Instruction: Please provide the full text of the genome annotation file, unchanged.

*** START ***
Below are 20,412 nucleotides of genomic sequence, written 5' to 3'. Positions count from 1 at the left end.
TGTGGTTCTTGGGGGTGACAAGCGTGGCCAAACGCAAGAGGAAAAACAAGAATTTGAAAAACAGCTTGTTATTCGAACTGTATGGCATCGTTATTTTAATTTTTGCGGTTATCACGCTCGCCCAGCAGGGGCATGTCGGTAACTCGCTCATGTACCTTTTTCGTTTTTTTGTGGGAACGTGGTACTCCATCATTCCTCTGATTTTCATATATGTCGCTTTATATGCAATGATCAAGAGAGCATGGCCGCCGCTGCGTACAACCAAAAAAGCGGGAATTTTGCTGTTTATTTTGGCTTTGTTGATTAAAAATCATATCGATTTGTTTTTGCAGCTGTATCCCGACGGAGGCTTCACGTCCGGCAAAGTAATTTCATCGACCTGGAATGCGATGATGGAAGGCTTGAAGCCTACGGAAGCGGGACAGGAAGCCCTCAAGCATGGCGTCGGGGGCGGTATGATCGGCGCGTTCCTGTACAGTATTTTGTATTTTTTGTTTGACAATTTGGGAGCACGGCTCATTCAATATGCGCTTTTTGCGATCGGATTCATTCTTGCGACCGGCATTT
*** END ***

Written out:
Below are 20,412 nucleotides of genomic sequence, written 5' to 3'. Positions count from 1 at the left end.
TGTGGTTCTTGGGGGTGACAAGCGTGGCCAAACGCAAGAGGAAAAACAAGAATTTGAAAAACAGCTTGTTATTCGAACTGTATGGCATCGTTATTTTAATTTTTGCGGTTATCACGCTCGCCCAGCAGGGGCATGTCGGTAACTCGCTCATGTACCTTTTTCGTTTTTTTGTGGGAACGTGGTACTCCATCATTCCTCTGATTTTCATATATGTCGCTTTATATGCAATGATCAAGAGAGCATGGCCGCCGCTGCGTACAACCAAAAAAGCGGGAATTTTGCTGTTTATTTTGGCTTTGTTGATTAAAAATCATATCGATTTGTTTTTGCAGCTGTATCCCGACGGAGGCTTCACGTCCGGCAAAGTAATTTCATCGACCTGGAATGCGATGATGGAAGGCTTGAAGCCTACGGAAGCGGGACAGGAAGCCCTCAAGCATGGCGTCGGGGGCGGTATGATCGGCGCGTTCCTGTACAGTATTTTGTATTTTTTGTTTGACAATTTGGGAGCACGGCTCATTCAATATGCGCTTTTTGCGATCGGATTCATTCTTGCGACCGGCATTT